the picture-in-picture functionality.
Profile 1.1 players are readily available in stores and some, like the Samsung
BD-P1500 ($299), can be upgraded to Profile 2.0 with a firmware update.
Unfortunately, the Profile 2.0 requirement of an Ethernet input means that any
Profile 1.1 player that lacks this hardware is incapable of being updated to
Profile 2.0. For most consumers, Profile 1.1 is probably the smartest pick,
especially since many of the advertised advantages of Profile 2.0 have yet been
Profile 2.0 is the apex of current Blu-ray technology. Profile 2.0 players
feature BonusView and throw in BD-Live, the ability to access updates and
additional content on the Internet via the player's built-in Ethernet port.
These players also come with at least 1 GB of internal storage to hold
downloadable content. Though BD-Live special features are few and far between at
this point, the growing proliferation of Profile 2.0 players is incentive for
studios to make their discs more appealing with new content.
The PlayStation 3 (80 GB, $399) was the first Blu-ray disc player to feature
Profile 2.0, and is still perhaps the best value 2.0 player, as it provides not
only Blu-ray playback, but access to a large library of video games, as well as
media center extender capabilities for a relatively low price. If you're more
interested in a stand-alone player, Panasonic's DMP-BD35 ($299) is a competent
Profile 2.0 player capable of providing excellent high-definition playback fro
Blu-ray discs, and features an SD-card slot so you can access the AVCHD videos
produced by modern high-definition camcorders.
While Blu-ray should be celebrating its dominance as the sole high-definition
home video media on the market, critics are already speculating about its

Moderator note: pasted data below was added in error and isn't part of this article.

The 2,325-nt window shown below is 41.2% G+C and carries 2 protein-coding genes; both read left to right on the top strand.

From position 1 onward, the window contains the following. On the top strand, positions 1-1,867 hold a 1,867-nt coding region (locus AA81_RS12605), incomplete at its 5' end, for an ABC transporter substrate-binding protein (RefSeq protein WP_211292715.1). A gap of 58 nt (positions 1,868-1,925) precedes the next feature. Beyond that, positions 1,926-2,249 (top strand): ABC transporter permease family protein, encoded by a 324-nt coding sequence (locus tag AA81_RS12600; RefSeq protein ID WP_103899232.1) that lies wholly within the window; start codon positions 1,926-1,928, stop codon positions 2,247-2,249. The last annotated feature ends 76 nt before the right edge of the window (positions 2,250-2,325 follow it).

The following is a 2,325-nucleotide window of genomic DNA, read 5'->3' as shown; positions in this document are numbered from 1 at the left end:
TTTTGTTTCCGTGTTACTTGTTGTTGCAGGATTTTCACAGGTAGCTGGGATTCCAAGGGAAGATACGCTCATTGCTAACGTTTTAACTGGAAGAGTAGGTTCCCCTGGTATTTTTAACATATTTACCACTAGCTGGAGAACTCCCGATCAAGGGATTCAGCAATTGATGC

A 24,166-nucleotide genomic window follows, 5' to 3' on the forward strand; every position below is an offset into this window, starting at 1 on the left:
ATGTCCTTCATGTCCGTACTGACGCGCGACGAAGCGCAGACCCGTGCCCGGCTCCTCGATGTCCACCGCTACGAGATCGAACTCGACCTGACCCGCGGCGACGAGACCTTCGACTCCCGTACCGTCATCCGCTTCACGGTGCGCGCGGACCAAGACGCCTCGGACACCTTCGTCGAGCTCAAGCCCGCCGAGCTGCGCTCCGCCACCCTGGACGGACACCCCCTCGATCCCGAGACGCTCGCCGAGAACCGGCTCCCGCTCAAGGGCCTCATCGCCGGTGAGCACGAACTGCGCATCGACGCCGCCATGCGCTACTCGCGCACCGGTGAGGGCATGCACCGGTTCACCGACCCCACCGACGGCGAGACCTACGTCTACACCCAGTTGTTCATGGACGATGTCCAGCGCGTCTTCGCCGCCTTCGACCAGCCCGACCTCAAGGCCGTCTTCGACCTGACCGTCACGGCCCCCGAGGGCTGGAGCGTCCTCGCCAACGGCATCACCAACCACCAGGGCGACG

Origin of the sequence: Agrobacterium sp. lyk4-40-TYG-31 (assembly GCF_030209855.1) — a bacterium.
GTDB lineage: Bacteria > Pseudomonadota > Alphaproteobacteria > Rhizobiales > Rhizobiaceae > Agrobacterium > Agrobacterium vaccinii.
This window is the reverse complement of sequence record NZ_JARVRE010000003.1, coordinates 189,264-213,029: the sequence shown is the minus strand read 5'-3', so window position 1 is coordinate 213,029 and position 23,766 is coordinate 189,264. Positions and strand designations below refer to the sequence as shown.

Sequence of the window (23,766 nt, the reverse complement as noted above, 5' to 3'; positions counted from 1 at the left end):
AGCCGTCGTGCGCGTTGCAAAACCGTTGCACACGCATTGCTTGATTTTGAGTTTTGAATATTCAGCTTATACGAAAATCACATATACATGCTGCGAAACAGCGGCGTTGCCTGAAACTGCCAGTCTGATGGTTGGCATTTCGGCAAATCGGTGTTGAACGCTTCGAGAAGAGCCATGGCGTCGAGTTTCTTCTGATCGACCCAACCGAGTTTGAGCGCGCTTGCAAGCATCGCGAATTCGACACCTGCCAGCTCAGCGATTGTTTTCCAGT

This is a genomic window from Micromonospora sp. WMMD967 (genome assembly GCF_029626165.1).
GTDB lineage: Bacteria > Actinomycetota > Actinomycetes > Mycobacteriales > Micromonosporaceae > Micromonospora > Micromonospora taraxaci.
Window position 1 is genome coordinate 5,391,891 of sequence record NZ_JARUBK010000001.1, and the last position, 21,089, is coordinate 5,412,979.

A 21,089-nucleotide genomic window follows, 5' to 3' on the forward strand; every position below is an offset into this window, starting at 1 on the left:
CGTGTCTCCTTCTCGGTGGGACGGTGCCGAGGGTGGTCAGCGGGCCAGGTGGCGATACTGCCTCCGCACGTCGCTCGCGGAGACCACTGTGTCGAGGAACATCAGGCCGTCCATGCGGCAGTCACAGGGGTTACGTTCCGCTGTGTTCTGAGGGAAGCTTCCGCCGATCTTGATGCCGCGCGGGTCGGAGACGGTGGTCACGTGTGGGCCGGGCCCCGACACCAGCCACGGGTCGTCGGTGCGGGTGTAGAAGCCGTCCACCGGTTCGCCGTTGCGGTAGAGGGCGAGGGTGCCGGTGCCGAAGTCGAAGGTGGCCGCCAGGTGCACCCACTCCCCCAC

demise, putting plenty of fear in consumers still worried about betting on a
losing horse. Significant threats to Blu-ray include upscaling DVD players,
which improve the quality of standard-definition DVDs for use on HDTVs, and the
emergence of video-download services from Netflix,
iTunes and Amazon.com.
Though neither upscaling DVD players nor video-download services can match the
level of quality afforded by Blu-ray discs at the moment, they are far easier
and more affordable alternatives to adopting a new video player and amassing a
collection of expensive new discs. Consumer confidence is not reassured when
people like Andrew Griffiths, Samsung U.K.'s director of consumer electronics,
is only willing to forecast a five-year lifespan for the format--a claim angrily
rebutted by Sony.
HD downloads are definitely the biggest long-term threat to Blu-ray, but it will
be some time before broadband availability and increased speeds make it worth
the while of movie studios to invest heavily in the technology and open their
libraries to the wild Web. If what you want is full high-definition video and
you want it right now, Blu-ray is still your best option.